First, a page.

Modeling sediment delivery from a highly erodible mountain catchment

Monday, 14 December 2015
Poster Hall (Moscone South)
Nayyar Minhaj Asif1, Caroline Le Bouteiller1, Alain Recking2 and Frederic Liebault2, (1)IRSTEA Grenoble, Saint Martin D'Hère Cedex, France, (2)IRSTEA Grenoble, Saint Martin d'Hères, France
Draix observatory is located in the French Alps on a highly erodible substrate of shale. Most of the observatory is in a badland area characterized by steep gullies and high erosion rates (up to 1cm/year). Within the observatory, the study focuses on the Moulin, which is an 8ha catchment located at an elevation of 850-925m, with 54% of badland area.

Available data includes DEM, meteorological data, high-frequency records of discharge and suspended sediment concentration during the floods, cumulative values of bedload transport for each flood, high-frequency records of bedload transport for a few events from a Birkbeck sampler.

Modeling sediment delivery in such a catchment is challenging because 1) most available models have been designed for low-relief regions and do not account for steep slope processes such as debris flow and landslides; 2) hydrology (especially flashfloods) in mountainous regions is not well understood; 3) soil properties are very heterogeneous ; 4) multiple time scales are involved: seasonal sediment production on the slopes, storage in the bed and exportation requires to work on yearly times scales, while summer floods and most sediment delivery events occur over a few minutes only.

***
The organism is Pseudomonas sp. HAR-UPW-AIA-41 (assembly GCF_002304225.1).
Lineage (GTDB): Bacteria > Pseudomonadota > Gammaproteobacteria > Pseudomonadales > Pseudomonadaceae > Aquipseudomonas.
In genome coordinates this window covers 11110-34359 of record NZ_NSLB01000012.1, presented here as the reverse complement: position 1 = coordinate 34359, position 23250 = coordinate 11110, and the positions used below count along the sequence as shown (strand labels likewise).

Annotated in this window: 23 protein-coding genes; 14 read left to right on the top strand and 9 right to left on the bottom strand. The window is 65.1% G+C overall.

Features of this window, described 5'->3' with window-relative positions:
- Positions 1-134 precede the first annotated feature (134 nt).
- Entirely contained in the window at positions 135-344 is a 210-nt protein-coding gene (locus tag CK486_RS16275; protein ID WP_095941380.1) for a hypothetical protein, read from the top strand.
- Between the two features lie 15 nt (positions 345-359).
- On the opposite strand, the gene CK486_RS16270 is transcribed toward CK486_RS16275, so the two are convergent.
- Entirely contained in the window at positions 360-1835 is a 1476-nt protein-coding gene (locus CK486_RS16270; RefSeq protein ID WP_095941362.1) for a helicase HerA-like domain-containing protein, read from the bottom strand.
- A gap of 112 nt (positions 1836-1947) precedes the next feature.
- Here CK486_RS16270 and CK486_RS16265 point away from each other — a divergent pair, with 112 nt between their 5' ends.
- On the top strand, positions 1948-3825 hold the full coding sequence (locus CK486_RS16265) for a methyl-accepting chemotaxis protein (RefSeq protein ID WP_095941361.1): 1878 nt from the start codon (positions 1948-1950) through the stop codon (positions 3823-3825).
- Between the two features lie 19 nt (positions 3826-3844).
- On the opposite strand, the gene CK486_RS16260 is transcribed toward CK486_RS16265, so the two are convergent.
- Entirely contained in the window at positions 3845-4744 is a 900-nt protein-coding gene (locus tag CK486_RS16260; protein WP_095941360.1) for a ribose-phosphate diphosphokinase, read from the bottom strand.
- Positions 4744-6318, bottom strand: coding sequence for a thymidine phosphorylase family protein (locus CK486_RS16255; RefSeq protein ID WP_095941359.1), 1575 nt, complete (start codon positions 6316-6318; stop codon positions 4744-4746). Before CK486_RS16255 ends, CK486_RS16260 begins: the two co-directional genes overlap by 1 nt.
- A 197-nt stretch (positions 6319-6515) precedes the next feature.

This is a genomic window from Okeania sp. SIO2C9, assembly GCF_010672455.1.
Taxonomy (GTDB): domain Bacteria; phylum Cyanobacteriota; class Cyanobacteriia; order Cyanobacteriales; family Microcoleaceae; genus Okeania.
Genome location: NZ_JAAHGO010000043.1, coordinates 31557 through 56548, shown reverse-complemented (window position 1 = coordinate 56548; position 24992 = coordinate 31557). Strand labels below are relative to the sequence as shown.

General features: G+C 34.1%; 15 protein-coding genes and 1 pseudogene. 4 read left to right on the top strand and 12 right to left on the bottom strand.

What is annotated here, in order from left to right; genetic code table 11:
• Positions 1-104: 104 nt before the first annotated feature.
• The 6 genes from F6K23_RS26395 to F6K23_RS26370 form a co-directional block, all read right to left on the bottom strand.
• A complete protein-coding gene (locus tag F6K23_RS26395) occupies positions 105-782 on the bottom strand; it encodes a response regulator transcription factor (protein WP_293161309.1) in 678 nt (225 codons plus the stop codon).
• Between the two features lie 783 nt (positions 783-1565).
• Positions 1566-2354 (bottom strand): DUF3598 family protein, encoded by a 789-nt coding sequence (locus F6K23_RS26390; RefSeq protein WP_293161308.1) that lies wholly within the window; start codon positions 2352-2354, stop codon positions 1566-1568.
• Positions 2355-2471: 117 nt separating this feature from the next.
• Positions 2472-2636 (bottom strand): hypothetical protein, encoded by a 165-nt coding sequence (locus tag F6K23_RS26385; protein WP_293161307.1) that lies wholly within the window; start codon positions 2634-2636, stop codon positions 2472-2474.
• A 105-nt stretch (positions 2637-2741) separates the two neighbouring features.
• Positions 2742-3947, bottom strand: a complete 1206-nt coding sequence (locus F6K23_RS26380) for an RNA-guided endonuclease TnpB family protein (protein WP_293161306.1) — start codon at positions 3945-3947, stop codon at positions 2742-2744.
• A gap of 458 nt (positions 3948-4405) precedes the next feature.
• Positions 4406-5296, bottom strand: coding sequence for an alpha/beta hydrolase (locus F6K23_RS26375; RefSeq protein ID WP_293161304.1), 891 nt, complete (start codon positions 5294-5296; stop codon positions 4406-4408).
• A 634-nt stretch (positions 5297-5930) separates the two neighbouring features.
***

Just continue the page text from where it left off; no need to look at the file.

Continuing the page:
We evaluate the ability of the SHETRAN model to reproduce sediment delivery patterns from the catchment. First, we calibrate the hydrological model using one year of meteorological and hydrological data. We then apply the sediment transport module over several flood events, using in-situ measurements of bed and slope grain-size distributions. Finally we investigate how sediment available on the slopes moves through the catchment over a year.

Event-scale volumes of sediment simulated by the model are comparable to observed values within an order of 2. Sediment delivery rates are very sensitive to the slope grain-size distribution. Depending on sediment availability on the slopes and on soil erodibility, the catchment is running either in a supply-limited or transport-limited mode. Finally, when feeding the model with frost-induced loose sediment on the slopes at the end of winter, as suggested by field observations, the model is able to reproduce a seasonal pattern of slope erosion, temporary storage in the upper catchment then bed scouring.